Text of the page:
Graders are looking at length, color, strength, and cleanliness of the fleece. For example, if there’s too much vegetable matter, the wool goes into a bin with the correct grade number followed by a V.
Trolleys are carefully labeled and organized by grade.
Along one wall are some vertical holding areas for unusual wools: colored, and so forth. There aren’t as many of these types of wool so they take longer to accumulate and be ready for the next phase of management (baling). The Bluefaced Leicesters were in this area.
So were the Jacobs.
Once there are a number of trolleys of a particular type, their contents are dumped into a baler. See the little bright blue bit in the yellow mechanism at the top of the baler? That’s a trolley, being upended.
You can see its next motion here. There were two balers. On one, the trolleys emptied with one tip-and-bounce. On the other—perhaps a greasier type of wool—it took five or more tip-and-bounces to empty each container. I didn’t have an opportunity to count how many trolleys go into a bale. I can reverse calculate the amounts from my notes, but that will delay this post. . . . It’s a significant quantity. . . .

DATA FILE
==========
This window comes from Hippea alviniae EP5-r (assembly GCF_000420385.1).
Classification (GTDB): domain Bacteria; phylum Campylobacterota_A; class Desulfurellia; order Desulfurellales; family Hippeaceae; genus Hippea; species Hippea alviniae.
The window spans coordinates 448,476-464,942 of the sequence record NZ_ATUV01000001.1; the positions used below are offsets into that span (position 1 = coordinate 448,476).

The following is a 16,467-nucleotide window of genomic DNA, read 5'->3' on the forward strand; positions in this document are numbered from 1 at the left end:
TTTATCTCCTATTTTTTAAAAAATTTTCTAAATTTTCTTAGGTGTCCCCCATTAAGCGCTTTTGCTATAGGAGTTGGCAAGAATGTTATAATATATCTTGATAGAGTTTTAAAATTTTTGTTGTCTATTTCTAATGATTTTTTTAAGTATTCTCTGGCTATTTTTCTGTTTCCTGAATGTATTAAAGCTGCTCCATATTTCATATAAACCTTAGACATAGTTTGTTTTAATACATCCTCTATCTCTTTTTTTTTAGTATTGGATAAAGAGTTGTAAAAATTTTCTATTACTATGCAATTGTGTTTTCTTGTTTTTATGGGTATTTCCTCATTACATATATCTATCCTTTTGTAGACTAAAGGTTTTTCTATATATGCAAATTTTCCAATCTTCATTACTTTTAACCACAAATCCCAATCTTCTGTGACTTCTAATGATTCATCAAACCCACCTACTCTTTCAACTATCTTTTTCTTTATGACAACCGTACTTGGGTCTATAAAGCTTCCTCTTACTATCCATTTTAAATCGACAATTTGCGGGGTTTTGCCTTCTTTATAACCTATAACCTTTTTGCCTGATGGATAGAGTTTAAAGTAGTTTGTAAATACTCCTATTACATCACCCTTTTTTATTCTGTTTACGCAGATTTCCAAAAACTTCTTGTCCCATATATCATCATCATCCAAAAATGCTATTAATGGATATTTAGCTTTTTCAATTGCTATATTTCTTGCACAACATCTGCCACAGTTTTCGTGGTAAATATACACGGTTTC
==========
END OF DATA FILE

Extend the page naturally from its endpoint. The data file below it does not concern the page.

Wires are wrapped around it loosely, and when the bale comes out of the baler the simple expansion of the wool tightens the wires.
Each bale gets a label. . . .
and is then transported to the coring unit, which will be used to test the quality of the bale. This generates the information on which the buyers at the auction base their bids.
The pressure plate on the left simply pushes the bale up against the coring mechanism on the right, which has an outer cutting edge that removes a section of plastic and an inner boring device that goes all the way through the bale and extracts a section of the wool for testing.
This is what the core selection looks like just after it’s been bored out.
This is a core sample labeled and ready to go to the lab for analysis.
And now a couple more photos of the main area. This is right by where the graded and sampled wool is stored, pending its sale at auction and delivery to the buyer.
By the way, there appear to be just over a dozen very skilled people running this entire operation, with some seasonal help to, for example, move trolleys around. That includes both office and warehouse staff. It’s pretty amazing.